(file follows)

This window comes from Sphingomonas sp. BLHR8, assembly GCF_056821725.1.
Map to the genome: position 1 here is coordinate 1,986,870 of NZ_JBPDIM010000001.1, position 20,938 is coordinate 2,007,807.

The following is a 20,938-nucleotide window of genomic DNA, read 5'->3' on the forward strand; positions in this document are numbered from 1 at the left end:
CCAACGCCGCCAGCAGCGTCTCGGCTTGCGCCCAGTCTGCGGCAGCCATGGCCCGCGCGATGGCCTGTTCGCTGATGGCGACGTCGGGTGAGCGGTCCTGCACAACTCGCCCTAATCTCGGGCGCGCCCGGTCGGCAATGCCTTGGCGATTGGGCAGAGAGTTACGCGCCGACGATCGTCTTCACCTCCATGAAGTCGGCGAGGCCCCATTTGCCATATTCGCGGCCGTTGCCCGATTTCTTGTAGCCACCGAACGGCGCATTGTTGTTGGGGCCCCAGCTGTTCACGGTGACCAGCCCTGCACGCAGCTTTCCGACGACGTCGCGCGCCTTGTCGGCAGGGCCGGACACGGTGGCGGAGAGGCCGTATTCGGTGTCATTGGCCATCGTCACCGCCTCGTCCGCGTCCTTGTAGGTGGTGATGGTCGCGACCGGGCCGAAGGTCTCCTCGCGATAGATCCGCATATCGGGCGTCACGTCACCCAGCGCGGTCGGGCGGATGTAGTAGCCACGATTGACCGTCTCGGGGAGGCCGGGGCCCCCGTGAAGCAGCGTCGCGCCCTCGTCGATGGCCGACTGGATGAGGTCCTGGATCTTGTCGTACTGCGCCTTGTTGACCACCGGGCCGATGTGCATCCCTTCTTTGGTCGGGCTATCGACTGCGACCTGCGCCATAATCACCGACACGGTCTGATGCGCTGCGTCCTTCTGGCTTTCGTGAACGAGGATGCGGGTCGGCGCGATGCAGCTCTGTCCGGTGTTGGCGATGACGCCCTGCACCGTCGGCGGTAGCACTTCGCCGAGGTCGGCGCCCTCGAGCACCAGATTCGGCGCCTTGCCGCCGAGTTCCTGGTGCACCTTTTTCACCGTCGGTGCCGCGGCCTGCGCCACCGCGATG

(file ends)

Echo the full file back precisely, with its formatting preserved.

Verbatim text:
This window comes from Sphingomonas sp. BLHR8, assembly GCF_056821725.1.
Map to the genome: position 1 here is coordinate 1,986,870 of NZ_JBPDIM010000001.1, position 20,938 is coordinate 2,007,807.

The following is a 20,938-nucleotide window of genomic DNA, read 5'->3' on the forward strand; positions in this document are numbered from 1 at the left end:
CCAACGCCGCCAGCAGCGTCTCGGCTTGCGCCCAGTCTGCGGCAGCCATGGCCCGCGCGATGGCCTGTTCGCTGATGGCGACGTCGGGTGAGCGGTCCTGCACAACTCGCCCTAATCTCGGGCGCGCCCGGTCGGCAATGCCTTGGCGATTGGGCAGAGAGTTACGCGCCGACGATCGTCTTCACCTCCATGAAGTCGGCGAGGCCCCATTTGCCATATTCGCGGCCGTTGCCCGATTTCTTGTAGCCACCGAACGGCGCATTGTTGTTGGGGCCCCAGCTGTTCACGGTGACCAGCCCTGCACGCAGCTTTCCGACGACGTCGCGCGCCTTGTCGGCAGGGCCGGACACGGTGGCGGAGAGGCCGTATTCGGTGTCATTGGCCATCGTCACCGCCTCGTCCGCGTCCTTGTAGGTGGTGATGGTCGCGACCGGGCCGAAGGTCTCCTCGCGATAGATCCGCATATCGGGCGTCACGTCACCCAGCGCGGTCGGGCGGATGTAGTAGCCACGATTGACCGTCTCGGGGAGGCCGGGGCCCCCGTGAAGCAGCGTCGCGCCCTCGTCGATGGCCGACTGGATGAGGTCCTGGATCTTGTCGTACTGCGCCTTGTTGACCACCGGGCCGATGTGCATCCCTTCTTTGGTCGGGCTATCGACTGCGACCTGCGCCATAATCACCGACACGGTCTGATGCGCTGCGTCCTTCTGGCTTTCGTGAACGAGGATGCGGGTCGGCGCGATGCAGCTCTGTCCGGTGTTGGCGATGACGCCCTGCACCGTCGGCGGTAGCACTTCGCCGAGGTCGGCGCCCTCGAGCACCAGATTCGGCGCCTTGCCGCCGAGTTCCTGGTGCACCTTTTTCACCGTCGGTGCCGCGGCCTGCGCCACCGCGATG